7/27/2021

S03E08 What’s your superpower skill in making systems change?

Season 3, Ep. 8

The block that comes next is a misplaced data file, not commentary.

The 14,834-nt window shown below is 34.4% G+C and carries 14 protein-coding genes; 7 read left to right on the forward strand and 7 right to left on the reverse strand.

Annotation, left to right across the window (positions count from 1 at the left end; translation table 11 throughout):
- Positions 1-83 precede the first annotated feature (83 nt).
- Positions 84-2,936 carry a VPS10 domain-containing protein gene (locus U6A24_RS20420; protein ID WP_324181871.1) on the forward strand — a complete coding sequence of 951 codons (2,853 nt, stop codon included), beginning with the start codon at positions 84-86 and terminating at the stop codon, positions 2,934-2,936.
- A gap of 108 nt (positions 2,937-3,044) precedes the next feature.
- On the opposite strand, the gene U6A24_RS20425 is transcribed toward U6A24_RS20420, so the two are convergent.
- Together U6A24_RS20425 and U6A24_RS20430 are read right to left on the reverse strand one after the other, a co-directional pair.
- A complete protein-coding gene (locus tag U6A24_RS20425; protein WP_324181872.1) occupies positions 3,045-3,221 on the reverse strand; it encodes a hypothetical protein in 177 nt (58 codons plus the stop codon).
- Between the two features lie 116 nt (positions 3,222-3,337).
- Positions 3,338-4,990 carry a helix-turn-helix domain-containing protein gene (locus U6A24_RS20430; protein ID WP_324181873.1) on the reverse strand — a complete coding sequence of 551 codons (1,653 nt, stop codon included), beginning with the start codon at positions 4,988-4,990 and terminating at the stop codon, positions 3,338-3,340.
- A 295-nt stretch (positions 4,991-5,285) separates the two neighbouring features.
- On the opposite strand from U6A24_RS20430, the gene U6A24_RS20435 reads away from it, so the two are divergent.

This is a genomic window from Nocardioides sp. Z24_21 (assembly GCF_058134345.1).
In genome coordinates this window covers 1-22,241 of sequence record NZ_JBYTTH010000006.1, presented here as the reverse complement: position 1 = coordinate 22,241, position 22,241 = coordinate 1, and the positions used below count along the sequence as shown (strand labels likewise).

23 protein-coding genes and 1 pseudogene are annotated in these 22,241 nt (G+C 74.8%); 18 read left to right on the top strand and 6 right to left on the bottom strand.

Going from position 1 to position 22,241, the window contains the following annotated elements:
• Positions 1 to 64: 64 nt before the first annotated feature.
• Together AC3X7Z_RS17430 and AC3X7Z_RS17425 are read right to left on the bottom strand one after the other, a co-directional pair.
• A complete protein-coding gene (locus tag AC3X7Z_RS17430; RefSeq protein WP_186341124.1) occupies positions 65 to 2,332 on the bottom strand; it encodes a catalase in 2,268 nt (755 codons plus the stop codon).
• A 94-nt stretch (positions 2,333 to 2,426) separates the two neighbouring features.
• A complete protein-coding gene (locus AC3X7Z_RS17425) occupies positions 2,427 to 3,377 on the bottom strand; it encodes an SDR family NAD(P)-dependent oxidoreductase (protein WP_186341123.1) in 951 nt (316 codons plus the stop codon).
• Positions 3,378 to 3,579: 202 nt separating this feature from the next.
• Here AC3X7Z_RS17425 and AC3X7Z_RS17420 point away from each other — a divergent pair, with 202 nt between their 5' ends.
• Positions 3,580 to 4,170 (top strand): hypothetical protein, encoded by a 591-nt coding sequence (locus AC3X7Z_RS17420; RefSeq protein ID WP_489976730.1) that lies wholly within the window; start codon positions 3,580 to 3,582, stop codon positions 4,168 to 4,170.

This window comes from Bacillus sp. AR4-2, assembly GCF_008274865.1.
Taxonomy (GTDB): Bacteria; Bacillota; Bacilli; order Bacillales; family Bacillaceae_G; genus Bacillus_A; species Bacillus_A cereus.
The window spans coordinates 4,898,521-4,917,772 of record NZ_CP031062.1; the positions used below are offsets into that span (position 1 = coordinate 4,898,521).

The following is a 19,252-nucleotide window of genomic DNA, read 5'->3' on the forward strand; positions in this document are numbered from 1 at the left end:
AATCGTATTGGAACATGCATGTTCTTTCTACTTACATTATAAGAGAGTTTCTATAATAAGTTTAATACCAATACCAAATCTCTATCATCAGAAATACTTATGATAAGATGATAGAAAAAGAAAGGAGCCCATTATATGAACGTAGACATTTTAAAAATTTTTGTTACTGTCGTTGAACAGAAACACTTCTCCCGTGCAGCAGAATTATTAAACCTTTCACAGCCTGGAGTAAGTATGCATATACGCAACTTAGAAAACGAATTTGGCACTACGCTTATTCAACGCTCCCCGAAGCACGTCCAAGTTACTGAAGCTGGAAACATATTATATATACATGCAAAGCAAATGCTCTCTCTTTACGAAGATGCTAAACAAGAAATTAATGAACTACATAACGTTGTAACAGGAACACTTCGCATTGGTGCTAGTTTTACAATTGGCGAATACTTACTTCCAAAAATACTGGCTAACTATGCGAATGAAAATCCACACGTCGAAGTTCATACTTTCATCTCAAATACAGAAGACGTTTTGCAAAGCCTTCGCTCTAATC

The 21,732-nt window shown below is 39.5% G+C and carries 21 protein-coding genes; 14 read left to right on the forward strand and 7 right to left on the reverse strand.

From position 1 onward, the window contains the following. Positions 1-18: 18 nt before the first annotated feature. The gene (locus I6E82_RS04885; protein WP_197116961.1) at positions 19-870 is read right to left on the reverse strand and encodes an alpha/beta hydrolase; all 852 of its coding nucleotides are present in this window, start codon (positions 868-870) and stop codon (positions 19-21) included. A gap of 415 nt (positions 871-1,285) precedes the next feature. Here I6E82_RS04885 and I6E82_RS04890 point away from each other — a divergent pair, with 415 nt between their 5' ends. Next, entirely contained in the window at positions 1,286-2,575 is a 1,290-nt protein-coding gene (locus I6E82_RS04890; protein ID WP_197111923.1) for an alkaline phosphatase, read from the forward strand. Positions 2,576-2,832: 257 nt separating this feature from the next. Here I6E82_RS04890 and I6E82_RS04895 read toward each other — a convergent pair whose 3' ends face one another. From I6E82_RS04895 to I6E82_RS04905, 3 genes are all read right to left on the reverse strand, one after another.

Have you ever wondered if skills that got us to where we are today, may not be the same skills needed to solve the world's most pressing problems? For those who have been listening to Season Three, you know that we interviewed six practitioners who work deeply at the intersection of large systems. What are the skills necessary to thrive at those intersections?Shruthi Vijayakumar, a Global Shaper at the World Economic Forum and co-founder of the Emerge Institute, points out that making sense of cultural systems means understanding the historical context and how one fits into the social fabric. For Stuart Hillen, a Portfolio Developer at EnergyAustralia, as an engineer, he found his calling using his problem-solving skills to understand how things work and how things are made.Another trained engineer, Joaquin Viquez who works for the German Development Agency GIZ. He attributed a sense of knowing what's missing rather than noticing what was there.For all of us who work at the intersection of systems, it's communication that is the ultimate skill. Communication comes in many forms. For James Mitchell, Principle at the Rocky Mountain Institute, the stakeholder engagement he had to do in the maritime sector required a lot of listening in order to get the Poseidon Principles launched.Natalia Pshenichnaya, who spent many years at the GSMA Foundation, found new products and applications of how the Telecomm sector could alleviate poverty and improve agriculture businesses in Sub-Saharan Africa. She pointed out the importance to articulate messages in the language and jargon of whomever she was talking to.Finally, Jeremy McDaniels credited facilitation skills at bringing people together across many sectors. As the Senior Advisor for Sustainable Finance at the Institute of International Finance, he interacts with global actors, across 400 institutions and tries to strive for consensus.So there you have it - it's the art of figuring out what's possible. Some of it is curiosity driven, some of it is breaking down big problems into its constituent parts. But time and again, we heard just how important it is to translate between stakeholders - the jargon, the expectations and the underlying mentalities. Hopefully this episode gives you an idea of what skills you have, and what you can develop for a successful future.Guests:Stuart Hillen, EnergyAustralia, Melbourne, Australia https://www.linkedin.com/in/stuart-hillen/Jeremy McDaniels, Institute of International Finance, Washington DC USA https://www.linkedin.com/in/jeremy-mcdaniels/James Mitchell, Rocky Mountain Institute, London, UK https://www.linkedin.com/in/james20/Natalia Pshenichnaya, formerly GSM Association, Berlin, Germany https://www.linkedin.com/in/natalia-pshenichnaya-7107781a/Shruthi Vijayakumar, Education New Zealand, Auckland, New Zealand https://www.linkedin.com/in/shruthivijayakumar/Joaquin Viquez, Deutsche Gesellschaft für Internationale Zusammenarbeit, San Jose, Costa Rica https://www.linkedin.com/in/joaquinviquez/About Levers of Exchange:Interview by Jimmy Jia (www.jimmyjia.com)Music by Sean Hart (www.seanhart.com)Website: https://www.leversofexchange.com/Image by ErikaWittlieb from PixabaySeason 3 is funded by a generous grant from the Skoll Centre for Social Entrepreneurship, at the Saïd Business School, Oxford University.